Abstract 252: Impact of Endothelial Microparticles on Endothelial Cell Signaling and Endothelium-dependent Vasorelaxation
Microparticles (MPs), fragments of membrane shed from stressed/damaged cells, are found in the plasma of healthy individuals with levels increased in vascular disease. However, whether MPs themselves contribute to endothelial dysfunction and damage is unclear. We examined the effects of endothelial MPs (eMPs) on cultured endothelial cells (ECs) in vitro and on the function of isolated mesenteric arteries ex vivo. eMPs were isolated from the media of cultured mouse aortic ECs and quantified by flow cytometry. ECs were treated with eMPs (105/ml) and effects on kinase signaling pathways (Akt, c-Src, ERK1/2, p38 MAPK), superoxide anion generation (dihydroethidium) and NO production (diaminofluorescin) were examined. eMPs increased phosphorylation of ERK1/2 at 5, 15, and 30 minutes post-treatment (P<0.05) and increased phosphorylation of c-Src at 2, 4, and 8 hours post-treatment (P<0.05). Phosphorylation of p38 MAPK and Akt were not altered by eMP exposure. eMPs increased superoxide anion production (208% of control, P<0.05) and decreased ionomycin-induced NO production (39% of control, P<0.05) in ECs after 4 hours. Additionally, the sensitivity to acetylcholine was impaired in MP-treated vessels (pD2: 5.6±0.2) compared to untreated vessels (pD2: 6.7±0.1, P<0.01), assessed in 2nd order mesenteric arteries using wire myography. Finally, we explored mechanisms by which MPs achieve their effects. Co-treatment with an epidermal growth factor receptor inhibitor (AG1478, 10 μM), but not a platelet-derived growth factor receptor inhibitor (Tyrphostin AG1296, 10 μM), blocked microparticle-mediated effects on superoxide generation, and NO production in ECs. In summary, we demonstrate that eMPs impair vasorelaxation ex vivo and activate kinase signaling pathways, promote superoxide production and inhibit endothelial NO production in vitro. These effects may be mediated, at least in part, through EGFR.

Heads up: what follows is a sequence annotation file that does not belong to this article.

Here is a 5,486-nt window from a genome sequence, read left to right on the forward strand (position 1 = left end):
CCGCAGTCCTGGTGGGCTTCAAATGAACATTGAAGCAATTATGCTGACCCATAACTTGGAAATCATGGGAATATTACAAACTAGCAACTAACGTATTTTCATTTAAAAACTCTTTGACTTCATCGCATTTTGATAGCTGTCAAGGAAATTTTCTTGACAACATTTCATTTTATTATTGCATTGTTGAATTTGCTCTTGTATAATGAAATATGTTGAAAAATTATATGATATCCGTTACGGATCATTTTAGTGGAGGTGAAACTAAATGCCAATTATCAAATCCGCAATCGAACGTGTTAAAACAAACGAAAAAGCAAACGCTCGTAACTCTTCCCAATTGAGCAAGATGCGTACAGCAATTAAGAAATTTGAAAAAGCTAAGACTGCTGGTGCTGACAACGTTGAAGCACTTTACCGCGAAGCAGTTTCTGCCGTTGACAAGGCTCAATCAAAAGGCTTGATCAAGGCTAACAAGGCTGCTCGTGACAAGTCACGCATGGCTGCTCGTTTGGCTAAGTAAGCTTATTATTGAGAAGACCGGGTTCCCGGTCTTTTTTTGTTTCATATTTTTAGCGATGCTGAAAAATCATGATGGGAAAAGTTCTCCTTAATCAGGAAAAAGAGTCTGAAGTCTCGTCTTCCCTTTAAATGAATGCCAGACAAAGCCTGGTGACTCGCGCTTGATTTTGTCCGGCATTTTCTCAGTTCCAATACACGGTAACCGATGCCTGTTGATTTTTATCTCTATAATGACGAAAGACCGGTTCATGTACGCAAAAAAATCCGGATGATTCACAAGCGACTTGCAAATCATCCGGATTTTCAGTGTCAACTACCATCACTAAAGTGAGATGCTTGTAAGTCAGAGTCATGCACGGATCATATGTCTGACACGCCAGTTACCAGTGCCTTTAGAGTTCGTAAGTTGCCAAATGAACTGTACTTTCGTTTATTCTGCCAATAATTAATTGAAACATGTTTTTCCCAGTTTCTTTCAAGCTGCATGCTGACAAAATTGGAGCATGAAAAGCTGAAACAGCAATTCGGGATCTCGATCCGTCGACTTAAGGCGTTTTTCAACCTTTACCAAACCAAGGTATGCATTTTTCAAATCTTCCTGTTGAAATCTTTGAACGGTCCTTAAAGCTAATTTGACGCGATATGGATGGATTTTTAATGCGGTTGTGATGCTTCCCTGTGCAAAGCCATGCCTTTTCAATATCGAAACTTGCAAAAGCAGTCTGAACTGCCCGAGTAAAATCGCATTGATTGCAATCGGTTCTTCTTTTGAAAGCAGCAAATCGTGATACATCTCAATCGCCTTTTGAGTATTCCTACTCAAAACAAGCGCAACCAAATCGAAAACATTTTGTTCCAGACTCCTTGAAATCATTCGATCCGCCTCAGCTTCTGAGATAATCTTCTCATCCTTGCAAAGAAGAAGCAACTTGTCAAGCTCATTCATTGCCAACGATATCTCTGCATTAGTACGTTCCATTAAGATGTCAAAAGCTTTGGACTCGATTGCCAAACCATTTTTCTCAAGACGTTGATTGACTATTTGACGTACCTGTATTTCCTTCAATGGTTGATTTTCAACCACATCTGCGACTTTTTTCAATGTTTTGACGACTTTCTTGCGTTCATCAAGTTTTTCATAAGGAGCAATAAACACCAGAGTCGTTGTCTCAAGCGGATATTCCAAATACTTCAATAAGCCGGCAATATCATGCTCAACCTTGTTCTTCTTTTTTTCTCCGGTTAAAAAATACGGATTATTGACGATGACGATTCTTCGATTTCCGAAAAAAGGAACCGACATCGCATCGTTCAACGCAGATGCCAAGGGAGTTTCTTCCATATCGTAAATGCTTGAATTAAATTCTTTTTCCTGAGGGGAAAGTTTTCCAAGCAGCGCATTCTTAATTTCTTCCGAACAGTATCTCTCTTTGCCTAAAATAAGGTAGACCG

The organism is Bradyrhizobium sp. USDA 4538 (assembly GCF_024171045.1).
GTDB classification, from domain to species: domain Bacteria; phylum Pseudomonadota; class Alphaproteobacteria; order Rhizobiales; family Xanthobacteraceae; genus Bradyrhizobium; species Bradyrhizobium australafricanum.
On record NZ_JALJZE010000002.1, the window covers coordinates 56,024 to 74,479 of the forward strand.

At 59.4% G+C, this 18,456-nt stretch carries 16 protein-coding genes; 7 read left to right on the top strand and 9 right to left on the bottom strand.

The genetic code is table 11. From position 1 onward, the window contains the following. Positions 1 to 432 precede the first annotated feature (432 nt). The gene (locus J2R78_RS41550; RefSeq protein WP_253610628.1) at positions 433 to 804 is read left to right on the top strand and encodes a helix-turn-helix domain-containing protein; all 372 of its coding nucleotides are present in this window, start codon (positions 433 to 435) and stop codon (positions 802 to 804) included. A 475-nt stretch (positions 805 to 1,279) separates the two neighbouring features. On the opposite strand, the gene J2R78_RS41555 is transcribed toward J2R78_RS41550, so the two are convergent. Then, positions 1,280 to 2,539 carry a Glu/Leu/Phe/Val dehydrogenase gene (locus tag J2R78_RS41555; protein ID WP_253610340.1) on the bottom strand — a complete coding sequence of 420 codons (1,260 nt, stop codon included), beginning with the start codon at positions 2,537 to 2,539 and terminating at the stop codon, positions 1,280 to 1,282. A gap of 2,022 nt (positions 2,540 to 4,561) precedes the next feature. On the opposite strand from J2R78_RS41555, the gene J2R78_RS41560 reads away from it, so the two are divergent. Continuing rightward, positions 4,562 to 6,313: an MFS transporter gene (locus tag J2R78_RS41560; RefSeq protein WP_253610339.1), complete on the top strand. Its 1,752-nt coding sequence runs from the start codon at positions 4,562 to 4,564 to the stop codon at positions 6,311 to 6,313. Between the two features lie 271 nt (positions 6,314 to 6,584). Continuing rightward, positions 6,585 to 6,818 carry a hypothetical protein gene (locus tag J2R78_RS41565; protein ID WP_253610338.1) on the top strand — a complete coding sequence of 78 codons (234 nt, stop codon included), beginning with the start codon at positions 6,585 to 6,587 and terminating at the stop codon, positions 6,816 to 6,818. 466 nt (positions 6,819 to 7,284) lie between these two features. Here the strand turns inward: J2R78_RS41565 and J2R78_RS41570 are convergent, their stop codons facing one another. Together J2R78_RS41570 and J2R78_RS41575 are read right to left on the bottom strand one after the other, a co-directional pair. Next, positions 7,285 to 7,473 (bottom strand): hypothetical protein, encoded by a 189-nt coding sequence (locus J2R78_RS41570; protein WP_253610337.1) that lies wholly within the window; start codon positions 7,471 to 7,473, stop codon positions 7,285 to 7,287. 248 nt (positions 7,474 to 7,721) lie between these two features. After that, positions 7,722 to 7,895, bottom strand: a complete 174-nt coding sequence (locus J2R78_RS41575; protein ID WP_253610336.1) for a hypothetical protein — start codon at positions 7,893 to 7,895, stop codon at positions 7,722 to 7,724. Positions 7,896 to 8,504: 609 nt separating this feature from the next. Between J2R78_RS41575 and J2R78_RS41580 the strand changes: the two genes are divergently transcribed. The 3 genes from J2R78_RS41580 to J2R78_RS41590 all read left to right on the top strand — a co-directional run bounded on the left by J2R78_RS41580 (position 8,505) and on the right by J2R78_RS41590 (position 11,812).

- © 2012 by American Heart Association, Inc.